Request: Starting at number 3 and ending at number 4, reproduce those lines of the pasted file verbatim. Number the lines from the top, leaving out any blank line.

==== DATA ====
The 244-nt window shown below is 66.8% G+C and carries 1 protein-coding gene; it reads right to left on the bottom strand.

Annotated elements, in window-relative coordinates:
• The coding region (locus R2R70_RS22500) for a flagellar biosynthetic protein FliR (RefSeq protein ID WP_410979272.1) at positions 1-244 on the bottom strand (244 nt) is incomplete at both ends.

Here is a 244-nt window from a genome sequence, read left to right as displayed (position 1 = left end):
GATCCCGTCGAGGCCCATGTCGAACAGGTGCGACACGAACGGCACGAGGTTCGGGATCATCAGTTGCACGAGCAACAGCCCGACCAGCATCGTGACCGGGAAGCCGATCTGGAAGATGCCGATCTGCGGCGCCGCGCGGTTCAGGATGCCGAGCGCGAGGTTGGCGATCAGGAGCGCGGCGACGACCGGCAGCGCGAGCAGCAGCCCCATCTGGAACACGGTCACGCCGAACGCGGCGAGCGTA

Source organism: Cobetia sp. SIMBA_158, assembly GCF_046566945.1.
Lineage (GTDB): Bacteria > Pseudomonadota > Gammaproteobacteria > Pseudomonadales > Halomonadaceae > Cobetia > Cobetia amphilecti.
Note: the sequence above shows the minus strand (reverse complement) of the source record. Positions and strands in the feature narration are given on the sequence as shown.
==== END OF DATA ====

• The coding region (locus R2R70_RS22500) for a flagellar biosynthetic protein FliR (RefSeq protein ID WP_410979272.1) at positions 1-244 on the bottom strand (244 nt) is incomplete at both ends.

Here is a 244-nt window from a genome sequence, read left to right as displayed (position 1 = left end):